Audi’s new allroad has lots to love
Allroad quattro models are becoming an increasing feature of the Audi lineup in Australia.
A cross between an SUV and a standard station wagon, allroads make more sense than the former and have all the advantages of lower fuel consumption and ease of driving of the latter.
As its name suggests, the Audi allroad is designed to work well on all roads, it’s not intended to be an off-road explorer, but to perform capably on sealed or unsealed surfaces likely to be chosen by adventurous families on big touring trips.
New A4 allroad has strong styling that certainly stands out from that of the standard wagon.
It sits higher from the ground by 34mm not only because of changes to the suspension, but also because of the use of bigger diameter tyres.
The front has been beefed up by stronger shaping of the current Audi sharp edged look. The big grille has vertical chromed bars and the fog light surrounds are larger. New allroad quattro has bold protective additions on all the lower surfaces and the outer edges of the wheel-arches give it a semiSUV look.
The chromed strips in the sills add a touch of class. Big bumpers provide more protection.
Up top, the standard roof rails add to the tough appearance of this practical German wagon. As an aside, there is no tougher vehicle on German autobahns than an Audi station wagon.
The choice of travelling sales reps, they are generally black, almost invariably in the fast lane and seldom travel at less than 200km/h.
Using the modular platform system that has been designed for the complete Volkswagen Group of passenger vehicles, means new A4 allroad quattro is about 80kg lighter than the superseded one.
More aluminium is used and there is even a hint of magnesium in places, such as in the steering wheel.
At the same time, the wagon is even more rigid to give it excellent road grip and enable it to stand up well in crashes.
Inside, there’s the expected brilliant Audi design and high quality that we have loved for years. Others have tried to match it, but continue to fail.
There’s comfortable legroom in the back seats even with tall folks in front.
The virtual cockpit, which can show multiple views immediately in front of the driver, is one of our favourite features in all new Audis.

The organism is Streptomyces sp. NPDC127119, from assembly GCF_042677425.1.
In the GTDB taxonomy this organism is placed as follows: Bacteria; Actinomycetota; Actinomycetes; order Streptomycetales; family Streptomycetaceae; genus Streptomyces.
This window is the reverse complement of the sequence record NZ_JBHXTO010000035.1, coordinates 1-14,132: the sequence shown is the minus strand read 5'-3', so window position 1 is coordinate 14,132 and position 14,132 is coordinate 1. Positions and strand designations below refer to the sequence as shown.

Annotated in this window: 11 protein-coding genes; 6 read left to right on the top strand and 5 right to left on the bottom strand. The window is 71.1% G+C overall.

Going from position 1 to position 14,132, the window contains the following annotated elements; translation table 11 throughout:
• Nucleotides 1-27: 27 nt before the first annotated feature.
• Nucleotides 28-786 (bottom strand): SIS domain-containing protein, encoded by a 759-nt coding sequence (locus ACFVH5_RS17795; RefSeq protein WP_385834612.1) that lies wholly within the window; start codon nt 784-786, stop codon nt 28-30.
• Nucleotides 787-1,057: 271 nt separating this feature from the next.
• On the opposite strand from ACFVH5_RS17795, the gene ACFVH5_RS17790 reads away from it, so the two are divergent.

However, it isn’t standard in all A4 allroad quattro models.
Infotainment is by way of the latest Audi MMI system and operates through a simple menu structure of the type we are accustomed to in smartphones.
Voice control is part of the system and a programmable head-up display provides information pre-selected by the driver.
Luggage-carrying capacity in the new series Avant wagons is 505 litres with all seats occupied, expandable by another 995 litres with the seat backs down.
The powered tailgate can allegedly be operated by a “swipe” function by your foot under the back bumper. We, and Audi personnel present at the event, could only get this to work about one time in five.
Perhaps try for yourself during your pre-purchase test drive of the vehicle and see if you have more luck.
Having driven several hundred kilometres in a variety of Audi A4 allroad models in far north Queensland, we feel it should grab a good share of its market segment.
It’s strong, has good road grip, a quiet, comfortable ride and provides plenty of power to get past the seemingly inevitable caravan rigs that are a feature of many roads up there.
Power comes from either a 184 kilowatt 2.0-litre four-cylinder turbo-petrol or a 2.0-litre turbodiesel producing 140kW.
Turbo lag has been minimised on both the petrol and diesel engines and they are smooth and quiet to sit behind.
A choice of driving modes provides everything from economical long distance travelling, through sporty settings, to unsealed road traction.
The latest A4 allroad has a double-clutch automatic, termed S tronic by Audi. The quattro all-wheel-drive system has been further upgraded to completely bypass the all-wheel-drive transmission components when they are not required, thus only using two-wheel-drive. The result is more performance, less fuel use and lower emissions.
The AWD system takes up virtually instantly when required.
Audi’s latest allroad quattro is an impressive piece of machinery that should sell well.
Sadly, Australian buyers prefer the macho look of SUVs, so these outsell station wagons by a huge margin. It would be good if the Audi allroad quattros — the A6 allroad quattro has been on sale here for a number of years — and its smaller brother, the new A4 allroad, will move buyers away from the gas-guzzler SUV craze.
The front of the Audi A4 Quattro has been beefed up by stronger shaping of the current Audi sharp-edged look.
The virtual cockpit can show multiple views and promises to be a real hit.
The wagon has excellent road grip and will stand up well in crashes.